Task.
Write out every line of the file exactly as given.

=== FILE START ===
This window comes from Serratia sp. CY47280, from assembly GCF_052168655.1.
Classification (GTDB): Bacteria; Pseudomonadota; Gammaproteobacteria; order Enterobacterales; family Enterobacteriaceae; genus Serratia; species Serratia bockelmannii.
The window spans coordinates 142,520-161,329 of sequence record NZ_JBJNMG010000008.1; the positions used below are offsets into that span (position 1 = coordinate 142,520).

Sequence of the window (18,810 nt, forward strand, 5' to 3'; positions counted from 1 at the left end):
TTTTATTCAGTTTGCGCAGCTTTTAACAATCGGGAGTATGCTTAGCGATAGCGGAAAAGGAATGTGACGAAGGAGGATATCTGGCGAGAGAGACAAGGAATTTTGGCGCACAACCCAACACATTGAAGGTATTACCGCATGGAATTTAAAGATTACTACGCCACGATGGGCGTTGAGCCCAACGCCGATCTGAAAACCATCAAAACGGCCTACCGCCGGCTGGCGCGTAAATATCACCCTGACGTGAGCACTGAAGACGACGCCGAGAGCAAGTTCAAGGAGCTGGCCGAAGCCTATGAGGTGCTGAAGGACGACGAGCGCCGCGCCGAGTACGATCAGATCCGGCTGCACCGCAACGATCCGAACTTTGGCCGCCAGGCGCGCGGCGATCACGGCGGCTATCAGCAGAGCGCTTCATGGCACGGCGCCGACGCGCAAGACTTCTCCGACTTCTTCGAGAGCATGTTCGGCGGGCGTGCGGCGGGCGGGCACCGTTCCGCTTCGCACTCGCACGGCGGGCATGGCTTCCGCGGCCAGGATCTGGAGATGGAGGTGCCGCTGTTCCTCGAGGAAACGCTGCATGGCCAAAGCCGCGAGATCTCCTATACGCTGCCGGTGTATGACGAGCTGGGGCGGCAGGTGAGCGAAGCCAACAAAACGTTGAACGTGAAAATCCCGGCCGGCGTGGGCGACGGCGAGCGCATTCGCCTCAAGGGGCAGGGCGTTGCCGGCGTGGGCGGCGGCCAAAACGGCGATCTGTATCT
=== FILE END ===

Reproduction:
This window comes from Serratia sp. CY47280, from assembly GCF_052168655.1.
Classification (GTDB): Bacteria; Pseudomonadota; Gammaproteobacteria; order Enterobacterales; family Enterobacteriaceae; genus Serratia; species Serratia bockelmannii.
The window spans coordinates 142,520-161,329 of sequence record NZ_JBJNMG010000008.1; the positions used below are offsets into that span (position 1 = coordinate 142,520).

Sequence of the window (18,810 nt, forward strand, 5' to 3'; positions counted from 1 at the left end):
TTTTATTCAGTTTGCGCAGCTTTTAACAATCGGGAGTATGCTTAGCGATAGCGGAAAAGGAATGTGACGAAGGAGGATATCTGGCGAGAGAGACAAGGAATTTTGGCGCACAACCCAACACATTGAAGGTATTACCGCATGGAATTTAAAGATTACTACGCCACGATGGGCGTTGAGCCCAACGCCGATCTGAAAACCATCAAAACGGCCTACCGCCGGCTGGCGCGTAAATATCACCCTGACGTGAGCACTGAAGACGACGCCGAGAGCAAGTTCAAGGAGCTGGCCGAAGCCTATGAGGTGCTGAAGGACGACGAGCGCCGCGCCGAGTACGATCAGATCCGGCTGCACCGCAACGATCCGAACTTTGGCCGCCAGGCGCGCGGCGATCACGGCGGCTATCAGCAGAGCGCTTCATGGCACGGCGCCGACGCGCAAGACTTCTCCGACTTCTTCGAGAGCATGTTCGGCGGGCGTGCGGCGGGCGGGCACCGTTCCGCTTCGCACTCGCACGGCGGGCATGGCTTCCGCGGCCAGGATCTGGAGATGGAGGTGCCGCTGTTCCTCGAGGAAACGCTGCATGGCCAAAGCCGCGAGATCTCCTATACGCTGCCGGTGTATGACGAGCTGGGGCGGCAGGTGAGCGAAGCCAACAAAACGTTGAACGTGAAAATCCCGGCCGGCGTGGGCGACGGCGAGCGCATTCGCCTCAAGGGGCAGGGCGTTGCCGGCGTGGGCGGCGGCCAAAACGGCGATCTGTATCT